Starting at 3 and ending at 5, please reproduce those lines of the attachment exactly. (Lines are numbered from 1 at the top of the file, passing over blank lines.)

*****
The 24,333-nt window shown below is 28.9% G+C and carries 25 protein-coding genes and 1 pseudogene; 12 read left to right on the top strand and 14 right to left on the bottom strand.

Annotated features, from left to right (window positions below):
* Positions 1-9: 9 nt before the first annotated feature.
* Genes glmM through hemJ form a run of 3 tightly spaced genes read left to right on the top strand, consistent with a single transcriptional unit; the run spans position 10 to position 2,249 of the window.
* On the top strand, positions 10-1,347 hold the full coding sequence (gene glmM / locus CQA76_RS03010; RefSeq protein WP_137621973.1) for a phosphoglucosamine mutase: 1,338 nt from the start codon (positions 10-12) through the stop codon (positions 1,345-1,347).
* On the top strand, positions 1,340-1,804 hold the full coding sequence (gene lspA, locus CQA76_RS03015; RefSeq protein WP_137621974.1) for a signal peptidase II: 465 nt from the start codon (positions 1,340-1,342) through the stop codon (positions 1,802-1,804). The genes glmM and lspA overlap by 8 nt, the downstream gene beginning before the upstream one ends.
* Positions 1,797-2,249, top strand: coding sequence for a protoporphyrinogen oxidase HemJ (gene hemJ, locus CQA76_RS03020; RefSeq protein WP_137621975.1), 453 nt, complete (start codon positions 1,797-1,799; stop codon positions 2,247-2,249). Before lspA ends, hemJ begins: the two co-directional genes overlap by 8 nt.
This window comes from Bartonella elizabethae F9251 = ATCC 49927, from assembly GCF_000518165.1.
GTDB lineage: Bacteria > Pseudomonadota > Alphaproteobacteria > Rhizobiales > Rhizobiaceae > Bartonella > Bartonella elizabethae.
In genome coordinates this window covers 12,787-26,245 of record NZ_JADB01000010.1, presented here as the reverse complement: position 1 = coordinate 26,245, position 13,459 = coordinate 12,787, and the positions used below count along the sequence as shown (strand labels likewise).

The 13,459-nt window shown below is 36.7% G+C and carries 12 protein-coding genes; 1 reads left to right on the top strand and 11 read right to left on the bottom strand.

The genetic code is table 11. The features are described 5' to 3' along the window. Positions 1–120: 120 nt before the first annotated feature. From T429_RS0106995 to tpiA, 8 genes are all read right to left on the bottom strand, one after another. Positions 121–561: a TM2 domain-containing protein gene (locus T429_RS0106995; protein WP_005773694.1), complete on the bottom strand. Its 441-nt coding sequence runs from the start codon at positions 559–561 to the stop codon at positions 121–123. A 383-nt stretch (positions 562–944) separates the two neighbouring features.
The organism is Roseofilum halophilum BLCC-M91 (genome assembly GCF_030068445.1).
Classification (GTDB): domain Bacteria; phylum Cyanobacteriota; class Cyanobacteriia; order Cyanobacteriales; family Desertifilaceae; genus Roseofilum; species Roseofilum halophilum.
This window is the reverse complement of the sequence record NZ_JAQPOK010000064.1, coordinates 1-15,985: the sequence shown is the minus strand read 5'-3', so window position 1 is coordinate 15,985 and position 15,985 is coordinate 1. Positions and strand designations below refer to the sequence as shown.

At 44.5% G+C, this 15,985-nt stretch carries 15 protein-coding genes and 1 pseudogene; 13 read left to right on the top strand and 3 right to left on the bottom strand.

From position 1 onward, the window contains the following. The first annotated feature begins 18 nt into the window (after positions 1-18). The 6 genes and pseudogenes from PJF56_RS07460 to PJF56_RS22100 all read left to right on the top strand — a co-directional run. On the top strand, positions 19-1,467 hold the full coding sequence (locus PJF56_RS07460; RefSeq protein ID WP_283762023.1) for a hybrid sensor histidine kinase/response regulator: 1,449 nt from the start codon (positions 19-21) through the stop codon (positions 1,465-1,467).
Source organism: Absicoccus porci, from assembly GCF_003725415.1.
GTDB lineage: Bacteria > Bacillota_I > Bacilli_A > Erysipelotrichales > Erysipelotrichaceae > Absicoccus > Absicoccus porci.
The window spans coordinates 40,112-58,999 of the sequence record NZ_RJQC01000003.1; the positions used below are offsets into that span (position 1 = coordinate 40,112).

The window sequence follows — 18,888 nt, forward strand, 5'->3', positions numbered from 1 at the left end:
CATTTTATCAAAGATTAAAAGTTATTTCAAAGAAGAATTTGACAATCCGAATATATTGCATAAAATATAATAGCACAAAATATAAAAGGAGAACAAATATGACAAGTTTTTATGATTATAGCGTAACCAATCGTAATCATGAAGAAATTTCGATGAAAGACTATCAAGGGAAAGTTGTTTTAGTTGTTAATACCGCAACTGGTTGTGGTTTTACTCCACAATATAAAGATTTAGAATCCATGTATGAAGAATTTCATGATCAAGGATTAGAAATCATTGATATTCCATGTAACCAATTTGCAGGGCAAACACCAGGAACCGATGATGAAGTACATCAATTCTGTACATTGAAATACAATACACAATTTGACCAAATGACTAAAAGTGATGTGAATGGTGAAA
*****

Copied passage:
* Positions 1-9: 9 nt before the first annotated feature.
* Genes glmM through hemJ form a run of 3 tightly spaced genes read left to right on the top strand, consistent with a single transcriptional unit; the run spans position 10 to position 2,249 of the window.
* On the top strand, positions 10-1,347 hold the full coding sequence (gene glmM / locus CQA76_RS03010; RefSeq protein WP_137621973.1) for a phosphoglucosamine mutase: 1,338 nt from the start codon (positions 10-12) through the stop codon (positions 1,345-1,347).